Saturday, September 10, 2005

The Chinese, Too, May Be Worth Copying

By WILLIAM J. HOLSTEIN; Published: September 11, 2005

THE American economy is more open than Western Europe's, and may be better able to respond to challenges from China and elsewhere, says Gerard Kleisterlee, chief executive of Royal Philips Electronics, the multinational company based in Amsterdam. Here are excerpts from a conversation:

Q. Many Americans think that Western Europe is growing very slowly and faces stagnation. Is that right?

A. That's also the popular image among European executives and policy makers. In a number of countries, initiatives are being taken to reform the economy and reform labor policies, and to deregulate, because we have excessive regulation. But the pace of change is simply too slow.

Q. Is the economic emergence of China and other countries going to change the world order as we know it?

A. It is going to have an impact on the world order. But I don't see it as a one-sided debate where the Europeans or Americans see the emergence of China and India just as a competitive threat. It's also an opportunity, because every day more people are joining the economy and becoming consumers. They need products. China has a balanced import-export situation with the rest of the world. A lot of textile and consumer electronics are being exported out of China. But on the other hand, things like airplanes and sophisticated equipment and tools are being imported into China. As long as the Western world continues to invest in the education of our children and in the quality of universities and research institutes, they can stay ahead of the game in terms of technological development.

Q. But we're seeing entire industries moving offshore. Is that cause for alarm?

A. Yes, we will see some industries migrate, but we will also see new opportunities on the high-tech side and the services side. When Europeans ask me, "What is the future of European manufacturing?" I say, "Apparently we are good in complex systems, whether it is Airbus or high-end cars." Both the Americans and Europeans are good at this. We have the infrastructures, we have the know-how, we have the technology. We can put it together. China is focused on mass manufacturing.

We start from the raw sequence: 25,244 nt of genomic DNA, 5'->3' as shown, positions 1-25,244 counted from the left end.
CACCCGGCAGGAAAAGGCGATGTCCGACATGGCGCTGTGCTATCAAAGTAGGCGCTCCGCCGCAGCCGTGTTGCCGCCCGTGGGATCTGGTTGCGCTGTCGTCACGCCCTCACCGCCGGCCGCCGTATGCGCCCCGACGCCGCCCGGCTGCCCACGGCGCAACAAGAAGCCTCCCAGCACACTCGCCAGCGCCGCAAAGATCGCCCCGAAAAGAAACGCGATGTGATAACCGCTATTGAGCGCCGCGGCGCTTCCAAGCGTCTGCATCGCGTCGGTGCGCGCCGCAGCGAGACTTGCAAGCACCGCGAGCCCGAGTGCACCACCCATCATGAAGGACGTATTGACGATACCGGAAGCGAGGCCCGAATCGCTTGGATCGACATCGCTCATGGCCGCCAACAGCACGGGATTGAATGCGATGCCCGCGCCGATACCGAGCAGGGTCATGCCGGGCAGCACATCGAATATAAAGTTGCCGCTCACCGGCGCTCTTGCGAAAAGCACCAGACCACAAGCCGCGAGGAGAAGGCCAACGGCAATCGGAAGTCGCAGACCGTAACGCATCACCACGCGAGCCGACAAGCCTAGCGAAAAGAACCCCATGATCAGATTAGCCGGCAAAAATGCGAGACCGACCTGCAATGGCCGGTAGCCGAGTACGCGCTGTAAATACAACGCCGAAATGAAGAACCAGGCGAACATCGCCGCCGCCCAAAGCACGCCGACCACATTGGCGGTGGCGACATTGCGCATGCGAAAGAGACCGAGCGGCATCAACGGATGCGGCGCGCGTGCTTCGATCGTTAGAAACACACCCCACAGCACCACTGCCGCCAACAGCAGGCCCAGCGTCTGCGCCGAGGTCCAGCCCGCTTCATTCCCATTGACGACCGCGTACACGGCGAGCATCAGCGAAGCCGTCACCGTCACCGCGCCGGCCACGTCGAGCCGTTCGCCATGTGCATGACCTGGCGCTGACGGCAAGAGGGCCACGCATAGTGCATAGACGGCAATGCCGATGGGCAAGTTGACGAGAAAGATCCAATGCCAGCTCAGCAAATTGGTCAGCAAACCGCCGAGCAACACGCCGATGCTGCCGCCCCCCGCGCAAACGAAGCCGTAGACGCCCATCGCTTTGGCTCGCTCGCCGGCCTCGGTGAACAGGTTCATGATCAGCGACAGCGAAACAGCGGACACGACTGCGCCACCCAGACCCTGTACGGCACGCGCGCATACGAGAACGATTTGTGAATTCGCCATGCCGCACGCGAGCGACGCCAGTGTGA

Q. One of the debates Americans have is about whether the Chinese can innovate. They can copy, but can they develop new products that reach the market?

A. I see no reason why they couldn't. I would not stereotype them as copiers. They're working hard to develop their own indigenous technologies and their own standards.

Q. What do you make in China?

A. We manufacture some percentage of all the things we sell in China. We have a fully integrated medical systems business, but we also import high-end equipment from the United States and Europe into China. We have our semiconductor operations, but no wafer fabrication plants there. Those are in the United States, Europe and Singapore.

We are the largest multinational in China measured by total activity level, which was $9 billion last year, and measured by exports volume. Of that $9 billion, $3 billion was sold in China and $6 billion was exported. We are not the largest by total dollars invested or total employment, but on the basis of these other two measures, we are.

Q. How do you think American companies are faring in the new world order?

A. I think they are responding fairly well. Take the top 100 companies in market capitalization and you see that American companies are well represented in that league. Neither the emergence of the Japanese, nor the Koreans, nor the Chinese and after them the Indians, fundamentally changes the picture. Yes, it brings new companies into the game. You will have some shakeout, but, by and large, this is the strongest economy in the world.

The American economy works because of its openness and its market-focused competitiveness. There is a high degree of adaptability. You may have U.S. companies that go under, but you will have more that survive and prosper.

Q. Which American companies do you respect the most?

A. General Electric is a formidable competitor. It commands a lot of respect because of its processes. On a different front, in I.B.M., people are pioneers in new breakthroughs. We also learn from them and adapt. If I see something good, I take it.

Q. So you're learning from American multinationals?

A. Of course, but I'm also learning from Chinese start-ups. To me, the whole essence of prospering as a business is to know that every day, everywhere, there is something you can learn. You learn from successes, but you also learn from failures. You need to have that mind-set.

Q. What have you learned from Chinese start-ups?

A. How to be extremely pragmatic in getting yourself into the market. I have taken my board to China a few times, not only to have internal discussions, but also to go out into the marketplace.

We talk with Lenovo and TCL and you see how their young management teams have built their businesses with very low overhead and are very focused. Sometimes we make things too complex. We can be overly focused on process, but the Chinese are very focused on results. They are learning faster than you can imagine.

William J. Holstein is editor in chief of Chief Executive magazine.


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